Friday, May 09, 2014

How would the Bass/Tuschl dispute be resolved under the AIA?

The new patent law, the AIA, has two sections which deal with resolution of patent rights through derivation proceedings. However, to get into the game, the challenger must have filed a patent application. Recall the dispute over the "Tuschl" patents.
University of Utah Professor Bass published an idea about RNA interference in an April 2000 review of Tuschl's published work and also described it at two conferences. Bass also discussed it with Tuschl at a conference dinner.

On the topic of co-inventorship/collaboration, from the Salt Lake City Tribune,
Much at stake in University of Utah's RNA interference lawsuit

Under patent law, those who collaborate on research that results in a technological breakthrough are supposed to share the patent and the financial rewards that flow from it.

The U.'s [University of Utah's] lawyers say Bass and Tuschl collaborated in that they were working toward the same end of characterizing the molecules that mediate RNA and often consulted one another at various meetings.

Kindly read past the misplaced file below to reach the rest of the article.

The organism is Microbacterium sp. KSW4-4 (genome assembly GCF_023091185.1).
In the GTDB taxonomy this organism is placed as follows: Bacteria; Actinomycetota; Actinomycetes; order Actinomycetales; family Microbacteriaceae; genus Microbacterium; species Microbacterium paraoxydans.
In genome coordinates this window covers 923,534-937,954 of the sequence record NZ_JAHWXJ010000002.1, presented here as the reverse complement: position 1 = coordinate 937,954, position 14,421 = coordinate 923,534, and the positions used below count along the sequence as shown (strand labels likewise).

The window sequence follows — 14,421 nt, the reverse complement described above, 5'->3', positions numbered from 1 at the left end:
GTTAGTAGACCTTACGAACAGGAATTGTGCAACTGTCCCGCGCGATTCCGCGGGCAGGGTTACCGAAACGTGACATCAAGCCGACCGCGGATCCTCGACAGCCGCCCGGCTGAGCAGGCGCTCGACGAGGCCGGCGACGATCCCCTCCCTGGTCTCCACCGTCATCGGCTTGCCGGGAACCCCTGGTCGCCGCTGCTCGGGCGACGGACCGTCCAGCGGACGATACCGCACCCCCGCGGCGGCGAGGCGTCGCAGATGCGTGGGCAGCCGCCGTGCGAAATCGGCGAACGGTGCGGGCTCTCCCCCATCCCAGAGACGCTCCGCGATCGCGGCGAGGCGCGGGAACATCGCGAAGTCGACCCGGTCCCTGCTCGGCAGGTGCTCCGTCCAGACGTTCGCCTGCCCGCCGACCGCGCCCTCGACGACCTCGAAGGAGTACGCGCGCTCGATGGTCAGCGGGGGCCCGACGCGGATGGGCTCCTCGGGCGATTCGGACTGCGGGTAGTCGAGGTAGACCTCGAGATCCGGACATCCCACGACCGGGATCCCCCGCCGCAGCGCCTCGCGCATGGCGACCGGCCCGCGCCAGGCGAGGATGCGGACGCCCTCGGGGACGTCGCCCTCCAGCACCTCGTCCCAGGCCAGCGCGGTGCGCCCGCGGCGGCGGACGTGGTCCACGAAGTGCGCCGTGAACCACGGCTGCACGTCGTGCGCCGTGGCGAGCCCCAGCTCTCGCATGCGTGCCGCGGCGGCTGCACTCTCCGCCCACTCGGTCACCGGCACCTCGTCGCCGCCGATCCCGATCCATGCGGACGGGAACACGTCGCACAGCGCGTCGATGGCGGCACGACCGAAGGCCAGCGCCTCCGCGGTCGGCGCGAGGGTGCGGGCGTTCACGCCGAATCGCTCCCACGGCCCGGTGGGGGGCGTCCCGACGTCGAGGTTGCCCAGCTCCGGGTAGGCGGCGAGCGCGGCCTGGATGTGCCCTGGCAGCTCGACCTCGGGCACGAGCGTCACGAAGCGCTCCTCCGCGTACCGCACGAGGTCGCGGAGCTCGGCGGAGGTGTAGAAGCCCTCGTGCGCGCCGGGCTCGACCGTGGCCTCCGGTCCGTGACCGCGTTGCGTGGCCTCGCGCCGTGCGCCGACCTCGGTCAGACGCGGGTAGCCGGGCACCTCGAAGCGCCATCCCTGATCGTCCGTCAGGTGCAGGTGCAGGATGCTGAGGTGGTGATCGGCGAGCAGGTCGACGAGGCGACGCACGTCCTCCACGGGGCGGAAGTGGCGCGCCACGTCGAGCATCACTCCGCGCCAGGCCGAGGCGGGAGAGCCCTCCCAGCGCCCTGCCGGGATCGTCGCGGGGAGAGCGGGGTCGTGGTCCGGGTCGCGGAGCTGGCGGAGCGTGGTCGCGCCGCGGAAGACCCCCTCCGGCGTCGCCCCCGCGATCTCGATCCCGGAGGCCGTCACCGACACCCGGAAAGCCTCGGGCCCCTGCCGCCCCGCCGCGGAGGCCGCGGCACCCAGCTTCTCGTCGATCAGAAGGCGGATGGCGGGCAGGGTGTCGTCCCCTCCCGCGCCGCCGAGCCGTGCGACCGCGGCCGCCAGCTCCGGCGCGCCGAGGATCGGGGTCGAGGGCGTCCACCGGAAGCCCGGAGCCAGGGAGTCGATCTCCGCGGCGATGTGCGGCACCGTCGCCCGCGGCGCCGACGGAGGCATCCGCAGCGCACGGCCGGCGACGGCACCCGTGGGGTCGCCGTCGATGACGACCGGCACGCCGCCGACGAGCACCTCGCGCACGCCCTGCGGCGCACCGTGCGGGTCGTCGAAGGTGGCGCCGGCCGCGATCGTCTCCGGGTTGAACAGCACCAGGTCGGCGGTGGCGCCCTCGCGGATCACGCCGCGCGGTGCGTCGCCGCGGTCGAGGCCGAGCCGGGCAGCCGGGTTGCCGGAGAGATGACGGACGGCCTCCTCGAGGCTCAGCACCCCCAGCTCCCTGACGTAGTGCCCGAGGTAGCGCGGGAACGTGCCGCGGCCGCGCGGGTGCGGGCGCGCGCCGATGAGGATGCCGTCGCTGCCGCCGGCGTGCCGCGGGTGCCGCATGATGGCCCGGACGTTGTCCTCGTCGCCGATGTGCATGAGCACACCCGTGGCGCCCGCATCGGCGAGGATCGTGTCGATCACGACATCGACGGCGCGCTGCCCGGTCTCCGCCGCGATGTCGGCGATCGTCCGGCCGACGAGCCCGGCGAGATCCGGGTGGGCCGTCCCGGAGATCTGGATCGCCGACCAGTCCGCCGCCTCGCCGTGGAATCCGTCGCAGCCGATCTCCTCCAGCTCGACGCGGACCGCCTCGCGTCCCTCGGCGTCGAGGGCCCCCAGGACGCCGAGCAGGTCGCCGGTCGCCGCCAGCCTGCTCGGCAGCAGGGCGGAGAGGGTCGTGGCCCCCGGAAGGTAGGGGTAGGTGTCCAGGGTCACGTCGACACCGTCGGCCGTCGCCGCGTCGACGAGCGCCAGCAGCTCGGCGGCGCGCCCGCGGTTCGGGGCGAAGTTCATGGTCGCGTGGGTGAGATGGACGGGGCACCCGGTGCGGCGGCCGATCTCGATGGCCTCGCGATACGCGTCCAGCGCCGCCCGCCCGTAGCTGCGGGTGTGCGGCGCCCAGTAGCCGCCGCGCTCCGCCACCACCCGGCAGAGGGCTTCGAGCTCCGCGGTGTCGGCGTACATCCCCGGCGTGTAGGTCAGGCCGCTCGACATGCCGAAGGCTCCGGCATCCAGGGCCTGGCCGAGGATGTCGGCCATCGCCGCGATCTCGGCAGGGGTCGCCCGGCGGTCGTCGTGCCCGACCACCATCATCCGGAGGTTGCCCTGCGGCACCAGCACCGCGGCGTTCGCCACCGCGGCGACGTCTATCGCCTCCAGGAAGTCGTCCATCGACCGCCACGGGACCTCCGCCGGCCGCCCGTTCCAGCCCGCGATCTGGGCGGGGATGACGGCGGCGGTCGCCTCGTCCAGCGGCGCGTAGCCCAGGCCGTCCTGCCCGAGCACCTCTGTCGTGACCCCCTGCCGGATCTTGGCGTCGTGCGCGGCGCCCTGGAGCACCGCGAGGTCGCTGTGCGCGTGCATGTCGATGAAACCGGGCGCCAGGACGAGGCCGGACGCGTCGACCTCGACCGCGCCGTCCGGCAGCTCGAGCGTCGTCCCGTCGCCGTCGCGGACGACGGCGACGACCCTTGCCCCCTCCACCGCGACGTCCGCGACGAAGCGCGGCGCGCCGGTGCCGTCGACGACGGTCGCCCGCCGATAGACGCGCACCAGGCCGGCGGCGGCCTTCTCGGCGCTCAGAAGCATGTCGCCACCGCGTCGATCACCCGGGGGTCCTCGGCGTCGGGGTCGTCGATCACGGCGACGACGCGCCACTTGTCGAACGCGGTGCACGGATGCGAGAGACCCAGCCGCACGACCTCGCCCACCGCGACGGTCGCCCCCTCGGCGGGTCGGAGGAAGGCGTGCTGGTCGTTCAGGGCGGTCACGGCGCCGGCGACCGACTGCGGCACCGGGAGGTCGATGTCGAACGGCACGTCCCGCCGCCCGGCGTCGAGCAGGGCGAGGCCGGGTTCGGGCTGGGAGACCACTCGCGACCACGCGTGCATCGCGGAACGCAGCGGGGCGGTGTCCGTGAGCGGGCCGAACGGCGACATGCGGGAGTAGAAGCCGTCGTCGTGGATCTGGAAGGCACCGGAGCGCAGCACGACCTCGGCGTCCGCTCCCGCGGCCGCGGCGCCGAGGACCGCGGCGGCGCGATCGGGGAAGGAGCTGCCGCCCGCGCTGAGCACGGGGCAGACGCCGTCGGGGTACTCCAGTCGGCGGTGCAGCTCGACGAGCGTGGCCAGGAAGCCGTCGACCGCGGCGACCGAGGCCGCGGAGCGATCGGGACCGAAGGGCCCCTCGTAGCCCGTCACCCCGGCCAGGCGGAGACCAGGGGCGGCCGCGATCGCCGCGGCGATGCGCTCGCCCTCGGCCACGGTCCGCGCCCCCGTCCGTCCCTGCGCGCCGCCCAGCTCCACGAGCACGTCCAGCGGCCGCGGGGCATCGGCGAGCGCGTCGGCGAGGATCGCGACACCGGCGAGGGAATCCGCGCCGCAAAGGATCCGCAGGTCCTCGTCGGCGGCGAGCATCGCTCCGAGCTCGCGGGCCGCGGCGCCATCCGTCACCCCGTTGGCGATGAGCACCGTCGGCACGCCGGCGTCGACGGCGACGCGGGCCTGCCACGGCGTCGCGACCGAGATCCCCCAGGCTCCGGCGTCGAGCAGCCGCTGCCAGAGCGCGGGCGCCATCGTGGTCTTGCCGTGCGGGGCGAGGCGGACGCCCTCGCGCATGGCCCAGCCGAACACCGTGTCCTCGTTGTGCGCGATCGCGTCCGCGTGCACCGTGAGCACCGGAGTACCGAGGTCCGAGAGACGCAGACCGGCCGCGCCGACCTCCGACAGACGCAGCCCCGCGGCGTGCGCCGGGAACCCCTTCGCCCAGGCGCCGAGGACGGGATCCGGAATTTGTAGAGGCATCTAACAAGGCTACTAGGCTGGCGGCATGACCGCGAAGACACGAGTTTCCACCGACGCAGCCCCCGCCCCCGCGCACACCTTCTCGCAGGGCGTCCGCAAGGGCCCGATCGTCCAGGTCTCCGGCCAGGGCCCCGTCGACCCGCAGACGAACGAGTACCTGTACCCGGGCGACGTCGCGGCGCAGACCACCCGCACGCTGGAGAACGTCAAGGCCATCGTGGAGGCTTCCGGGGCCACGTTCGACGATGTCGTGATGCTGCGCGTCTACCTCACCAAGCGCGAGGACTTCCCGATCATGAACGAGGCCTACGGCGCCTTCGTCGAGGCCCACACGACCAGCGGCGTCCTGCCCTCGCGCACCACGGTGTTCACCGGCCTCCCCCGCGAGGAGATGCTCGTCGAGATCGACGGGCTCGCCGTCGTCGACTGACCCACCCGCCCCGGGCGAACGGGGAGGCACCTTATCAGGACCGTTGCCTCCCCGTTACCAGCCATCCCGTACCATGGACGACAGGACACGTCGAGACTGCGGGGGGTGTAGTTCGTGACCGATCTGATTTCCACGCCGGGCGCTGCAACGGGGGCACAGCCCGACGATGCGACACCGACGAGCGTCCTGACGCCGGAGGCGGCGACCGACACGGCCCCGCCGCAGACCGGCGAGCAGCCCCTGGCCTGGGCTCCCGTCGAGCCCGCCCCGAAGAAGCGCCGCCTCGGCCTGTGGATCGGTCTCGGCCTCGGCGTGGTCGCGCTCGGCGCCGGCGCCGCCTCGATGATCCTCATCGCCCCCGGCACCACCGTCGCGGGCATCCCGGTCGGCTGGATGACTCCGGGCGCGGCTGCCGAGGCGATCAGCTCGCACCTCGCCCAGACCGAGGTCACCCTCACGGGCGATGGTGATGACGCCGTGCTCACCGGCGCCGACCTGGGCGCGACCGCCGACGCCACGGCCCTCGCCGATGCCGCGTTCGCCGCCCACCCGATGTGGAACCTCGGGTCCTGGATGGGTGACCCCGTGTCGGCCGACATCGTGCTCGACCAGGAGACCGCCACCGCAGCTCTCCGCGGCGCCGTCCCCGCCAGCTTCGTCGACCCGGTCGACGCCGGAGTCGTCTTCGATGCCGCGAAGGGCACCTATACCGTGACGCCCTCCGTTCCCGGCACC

Defense lawyers ridiculed the U.'s case, saying its arguments are a "mockery" of the collaboration requirement, wrote attorney Thomas Maffei in a motion to dismiss the case.

"All scientists studying RNAi could be said to be working to this same end," he wrote. Nor should reading another scientist's published research count as collaboration.

Maffei continued: "If Utah's slippery standard for collaboration were the law, it would have a chilling effect on the free exchange of ideas among academic researchers at scientific meetings."


It would mean that people would be afraid to have those dinner conversations. That would hurt science because they'd be afraid, if they shared their exciting insights and their lab [experiments], they'd lose all," Saris told Maffei's colleague, attorney David Grindler.

"[Bass] would have clammed right up because she would be afraid that if she shared what happened in her lab, that he could then use it to get the patent and she'd lose out completely."

Grindler replied that Bass would have a simple remedy: File a patent application.

"We wouldn't be here today, your Honor, if Dr. Bass had done what any other inventor does if they want a patent," said Grindler, a partner with the Los Angeles firm Irell & Manella.

Note previous post on IPBiz: University of Utah prevails at CAFC in a case of opposing state universities


Post a Comment

<< Home